Assess your needs first, advises Huhman. “Think about the type of experience you hope to gain from an internship and what you have to offer… Think about the types of opportunities that would be a good match for your skills and personality.”
Also, consider how your interests could link to a particular field. Consider your coursework and activities at university and what’s meant the most to you. “Maybe there’s a cause that speaks to you, or something in your background that draws you to a specific field,” says New York-based career advisor Allison Cheston. “The more specific you can be, the better.” If possible, ask family and friends to help you connect with people they know in these fields to learn more about the work.
Next, you’ll want to target employers. “Focus on employers you’d genuinely like to work for and research their company,” says Huhman. “This will help you find great contacts within the company and write an outstanding application.”
Network again and again
You’ve heard it before, but now you’ve got to act. Connect with people you’d like to learn from on professional networking sites like LinkedIn and Xing and participating in Twitter chats, suggests Huhman. But don’t just sign up and then let your profile sit idle. “Join groups and get recommendations from former employers. Connect with everyone you know and everyone your parents know,” says Cheston. Cheston suggests paying for a premium account, if you can afford it, which will allow you to directly contact people you don’t know without a referral.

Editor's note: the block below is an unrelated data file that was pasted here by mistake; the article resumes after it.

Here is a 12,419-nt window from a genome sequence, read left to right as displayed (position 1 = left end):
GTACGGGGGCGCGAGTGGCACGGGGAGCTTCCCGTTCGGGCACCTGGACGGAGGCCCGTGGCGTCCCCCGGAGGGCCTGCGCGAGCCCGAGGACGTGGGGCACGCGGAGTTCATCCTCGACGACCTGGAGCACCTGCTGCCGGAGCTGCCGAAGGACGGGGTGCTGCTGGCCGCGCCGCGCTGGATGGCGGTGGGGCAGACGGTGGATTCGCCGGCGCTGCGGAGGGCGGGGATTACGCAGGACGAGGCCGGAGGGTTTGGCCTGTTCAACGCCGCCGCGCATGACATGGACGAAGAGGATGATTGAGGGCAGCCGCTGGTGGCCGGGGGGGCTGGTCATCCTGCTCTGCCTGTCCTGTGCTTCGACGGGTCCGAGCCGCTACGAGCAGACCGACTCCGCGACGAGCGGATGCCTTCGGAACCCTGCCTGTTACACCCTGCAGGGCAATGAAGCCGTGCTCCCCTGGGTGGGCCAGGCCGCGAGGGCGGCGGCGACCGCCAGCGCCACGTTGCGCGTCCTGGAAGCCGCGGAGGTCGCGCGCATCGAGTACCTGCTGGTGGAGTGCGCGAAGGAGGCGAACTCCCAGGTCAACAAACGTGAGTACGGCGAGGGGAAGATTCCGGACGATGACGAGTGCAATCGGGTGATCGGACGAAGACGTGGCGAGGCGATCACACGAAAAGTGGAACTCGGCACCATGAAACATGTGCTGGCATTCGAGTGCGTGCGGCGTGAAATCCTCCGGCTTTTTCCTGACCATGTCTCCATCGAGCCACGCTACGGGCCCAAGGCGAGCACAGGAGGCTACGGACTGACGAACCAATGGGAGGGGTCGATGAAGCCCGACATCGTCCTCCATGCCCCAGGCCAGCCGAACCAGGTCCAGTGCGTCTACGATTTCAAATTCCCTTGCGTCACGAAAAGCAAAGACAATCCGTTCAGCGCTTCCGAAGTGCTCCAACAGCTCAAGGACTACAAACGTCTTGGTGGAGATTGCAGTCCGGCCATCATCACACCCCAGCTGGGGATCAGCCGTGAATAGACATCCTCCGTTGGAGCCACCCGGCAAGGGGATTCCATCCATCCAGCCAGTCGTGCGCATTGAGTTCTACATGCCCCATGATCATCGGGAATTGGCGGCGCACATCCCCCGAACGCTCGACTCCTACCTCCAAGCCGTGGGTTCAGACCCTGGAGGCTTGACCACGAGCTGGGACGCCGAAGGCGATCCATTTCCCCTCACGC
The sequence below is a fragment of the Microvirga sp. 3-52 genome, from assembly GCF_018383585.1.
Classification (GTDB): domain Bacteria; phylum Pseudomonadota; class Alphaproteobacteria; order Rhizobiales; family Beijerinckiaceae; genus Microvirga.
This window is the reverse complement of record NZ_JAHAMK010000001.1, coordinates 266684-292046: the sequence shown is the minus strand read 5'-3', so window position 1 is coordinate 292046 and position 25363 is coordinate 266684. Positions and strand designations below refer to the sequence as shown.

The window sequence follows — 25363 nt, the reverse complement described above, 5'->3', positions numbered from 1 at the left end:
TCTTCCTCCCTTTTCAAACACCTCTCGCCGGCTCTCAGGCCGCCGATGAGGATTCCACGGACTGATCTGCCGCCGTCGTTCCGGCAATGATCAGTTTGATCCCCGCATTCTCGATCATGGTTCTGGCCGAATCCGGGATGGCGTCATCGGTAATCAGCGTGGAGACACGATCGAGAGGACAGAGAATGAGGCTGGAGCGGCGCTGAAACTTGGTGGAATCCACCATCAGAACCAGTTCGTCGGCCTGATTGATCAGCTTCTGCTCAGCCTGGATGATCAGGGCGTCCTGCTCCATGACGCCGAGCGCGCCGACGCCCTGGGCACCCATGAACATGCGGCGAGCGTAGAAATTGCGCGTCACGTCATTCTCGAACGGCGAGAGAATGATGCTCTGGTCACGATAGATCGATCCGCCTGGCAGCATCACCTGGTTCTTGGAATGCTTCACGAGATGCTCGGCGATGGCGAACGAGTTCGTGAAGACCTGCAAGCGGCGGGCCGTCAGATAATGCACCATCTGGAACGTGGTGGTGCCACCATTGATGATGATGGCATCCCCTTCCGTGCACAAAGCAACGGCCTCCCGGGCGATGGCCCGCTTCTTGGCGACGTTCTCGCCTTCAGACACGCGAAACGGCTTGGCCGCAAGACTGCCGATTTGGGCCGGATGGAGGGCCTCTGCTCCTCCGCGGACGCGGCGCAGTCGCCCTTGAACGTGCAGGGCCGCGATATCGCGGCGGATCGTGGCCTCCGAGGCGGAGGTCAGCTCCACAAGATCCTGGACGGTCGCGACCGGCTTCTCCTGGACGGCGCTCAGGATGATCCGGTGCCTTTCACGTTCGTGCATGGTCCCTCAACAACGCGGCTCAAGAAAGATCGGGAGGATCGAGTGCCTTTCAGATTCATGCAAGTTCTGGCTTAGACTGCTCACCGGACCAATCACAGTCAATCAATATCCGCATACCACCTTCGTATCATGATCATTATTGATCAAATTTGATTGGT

Attend networking events. “[They] are a great opportunity for you to meet professionals in person and have a chance to talk about your internship search,” Huhman says.
The cover letter
“Most people – of all experience levels – write really bad cover letters,” says Cheston. “Avoid saying things like, ‘I feel confident I can make a valuable contribution to your organisation’—when you don’t actually have any idea whether that’s the case and chances are, since you’re just starting out, you can’t.”
Instead, think about three skills you can offer and use bullet points separated from the main paragraphs for ease of reading. “If you can write one that focuses on what you can do for an organisation, instead of what it can do for you, you will automatically stand out,” she says.
Like no other interview
Just because you land an interview doesn’t mean you have landed the position. Treat the interview like one for a full-time, permanent job. In other words, prepare by researching the employer.